In mid-February 2011, anti-regime demonstrations had broken out in Libya’s eastern city of Benghazi, a stronghold of President Gaddafi’s Islamist opposition, which at the time were reported to be part of the so-called “Arab Spring” movement which was sweeping through the Arab World in early 2011.[12] But as the Libyan law and order machinery moved in to deal with the demonstrations, the Security Council of the UN immediately went into session and on February 26 passed a resolution calling for a freeze on the assets of Gaddafi and several of his higher officials, charging that the Libyan authorities had used excessive force on the demonstrators killing their own people. The resolution also authorized the use of “all necessary measures to protect the Libyan people,” a phrase repeated by President Obama of the United States in a speech to the nation on March 28 while making it quite clear that it was his country that was instrumental for the convening of the Security Council meeting and the passing of the above mentioned resolution.[13]

The “Arab Spring” demonstrations by now had inexplicably turned into well armed insurgency against the Gaddafi regime. While the Libyan state media kept insisting that the insurgency was being led by al-Qaeda operatives, the U.S. led NATO war planes kept pounding Libya, and crippled the country’s defence forces clearing the way for a heavily armed militia to march into Tripoli, the capital of Libya. Then on October 20 the global television networks began to flash grisly images of a bloodied Muammar Gaddafi being lynched to death amidst shouts of Allah-o-Akbar (God is Great). Reportedly this was happening in Gaddafi’s hometown of Sirte from where he was trying to escape to safety, but his convoy was pinned down by the strafing of NATO war planes, providing the opportunity of ground militias to grab and kill him.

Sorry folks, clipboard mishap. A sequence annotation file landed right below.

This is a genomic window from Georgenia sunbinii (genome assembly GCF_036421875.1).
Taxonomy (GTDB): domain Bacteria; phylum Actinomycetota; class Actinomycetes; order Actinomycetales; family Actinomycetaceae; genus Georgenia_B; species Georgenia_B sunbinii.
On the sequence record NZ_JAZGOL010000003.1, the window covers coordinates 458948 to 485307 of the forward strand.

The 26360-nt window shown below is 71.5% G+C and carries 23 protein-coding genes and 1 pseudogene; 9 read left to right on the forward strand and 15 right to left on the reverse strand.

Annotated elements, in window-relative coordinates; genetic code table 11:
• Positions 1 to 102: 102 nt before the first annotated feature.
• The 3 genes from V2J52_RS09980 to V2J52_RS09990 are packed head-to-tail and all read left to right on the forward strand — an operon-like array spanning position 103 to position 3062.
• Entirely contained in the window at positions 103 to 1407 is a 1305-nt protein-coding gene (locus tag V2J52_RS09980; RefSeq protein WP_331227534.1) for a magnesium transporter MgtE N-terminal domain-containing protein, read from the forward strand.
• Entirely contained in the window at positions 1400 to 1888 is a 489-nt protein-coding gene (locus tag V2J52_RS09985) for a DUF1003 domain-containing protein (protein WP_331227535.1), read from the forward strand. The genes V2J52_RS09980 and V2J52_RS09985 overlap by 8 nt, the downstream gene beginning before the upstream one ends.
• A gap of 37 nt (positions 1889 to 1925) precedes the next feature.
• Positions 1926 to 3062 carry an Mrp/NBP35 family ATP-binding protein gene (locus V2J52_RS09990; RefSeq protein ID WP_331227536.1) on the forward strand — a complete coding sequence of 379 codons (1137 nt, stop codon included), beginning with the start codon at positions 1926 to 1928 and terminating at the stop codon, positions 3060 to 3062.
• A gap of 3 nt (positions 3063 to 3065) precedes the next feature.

It is no longer a secret that the main militia leading the anti-Gaddafi charge on the ground was being led by the Libyan Islamic Fighting Group (LIFG), well known to the U.S. authorities since it was active in the 1980s jihad in Afghanistan. After the fall of the PDPA government in 1992 this group linked up with al-Qaeda, and vowed to replace the secular government of Gaddafi with an Islamic one. The U.S. government formally declared it a Foreign Terrorist Organization (FTO) in 2004. However, in 2011, the U.S. made a common cause with this “terrorist” group to remove Gaddafi from Libya. It was Asdel Hakim Belhadj, a leader of the LIFG, well known to CIA, who was in command of the militia that marched into Tripoli under NATO air cover and removed the Gaddafi government in August 2011. With end of the Gaddafi regime completed, Belhadj took off to Syria to fight with the Islamists to overthrow another secular regime in the Middle East.

But back in Libya the work of Islamist terrorists was not over yet. On September 11, 2012 a group calling itself Ansar-al-Sharia (friends of sharia) along with some LIFG members stormed the Benghazi consulate of the United States and killed Chris Stevens, the young U.S. ambassador to Libya. For the ordinary minds there might be a lesson to be drawn from the assassination of the U.S. ambassador: terrorists will be terrorists, and therefore it never pays to partner with them in any venture. But then the policy makers of the only Superpower on earth are no ordinary minds. Islamist terrorists were their allies and strategic assets now, as they went ahead to show in their next battle to bring about regime change in Syria.